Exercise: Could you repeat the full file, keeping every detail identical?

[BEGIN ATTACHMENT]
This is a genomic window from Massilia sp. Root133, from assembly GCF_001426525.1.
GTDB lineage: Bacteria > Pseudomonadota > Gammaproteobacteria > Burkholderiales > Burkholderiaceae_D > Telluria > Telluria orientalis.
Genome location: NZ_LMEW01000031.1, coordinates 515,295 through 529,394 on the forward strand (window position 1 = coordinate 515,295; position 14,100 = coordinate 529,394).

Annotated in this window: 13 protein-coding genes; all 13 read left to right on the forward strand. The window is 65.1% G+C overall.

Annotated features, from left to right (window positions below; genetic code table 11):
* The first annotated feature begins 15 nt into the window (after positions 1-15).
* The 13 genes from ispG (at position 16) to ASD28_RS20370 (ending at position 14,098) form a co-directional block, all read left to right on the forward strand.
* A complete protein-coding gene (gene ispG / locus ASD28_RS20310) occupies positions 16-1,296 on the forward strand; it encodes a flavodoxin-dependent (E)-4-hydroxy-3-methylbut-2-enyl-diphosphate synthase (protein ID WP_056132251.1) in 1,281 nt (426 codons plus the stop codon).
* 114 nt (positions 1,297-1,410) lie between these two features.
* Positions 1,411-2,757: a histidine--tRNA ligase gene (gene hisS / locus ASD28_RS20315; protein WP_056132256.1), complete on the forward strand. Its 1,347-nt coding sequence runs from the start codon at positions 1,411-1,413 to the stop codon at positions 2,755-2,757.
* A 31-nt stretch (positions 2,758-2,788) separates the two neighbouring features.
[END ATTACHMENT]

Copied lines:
This is a genomic window from Massilia sp. Root133, from assembly GCF_001426525.1.
GTDB lineage: Bacteria > Pseudomonadota > Gammaproteobacteria > Burkholderiales > Burkholderiaceae_D > Telluria > Telluria orientalis.
Genome location: NZ_LMEW01000031.1, coordinates 515,295 through 529,394 on the forward strand (window position 1 = coordinate 515,295; position 14,100 = coordinate 529,394).

Annotated in this window: 13 protein-coding genes; all 13 read left to right on the forward strand. The window is 65.1% G+C overall.

Annotated features, from left to right (window positions below; genetic code table 11):
* The first annotated feature begins 15 nt into the window (after positions 1-15).
* The 13 genes from ispG (at position 16) to ASD28_RS20370 (ending at position 14,098) form a co-directional block, all read left to right on the forward strand.
* A complete protein-coding gene (gene ispG / locus ASD28_RS20310) occupies positions 16-1,296 on the forward strand; it encodes a flavodoxin-dependent (E)-4-hydroxy-3-methylbut-2-enyl-diphosphate synthase (protein ID WP_056132251.1) in 1,281 nt (426 codons plus the stop codon).
* 114 nt (positions 1,297-1,410) lie between these two features.
* Positions 1,411-2,757: a histidine--tRNA ligase gene (gene hisS / locus ASD28_RS20315; protein WP_056132256.1), complete on the forward strand. Its 1,347-nt coding sequence runs from the start codon at positions 1,411-1,413 to the stop codon at positions 2,755-2,757.
* A 31-nt stretch (positions 2,758-2,788) separates the two neighbouring features.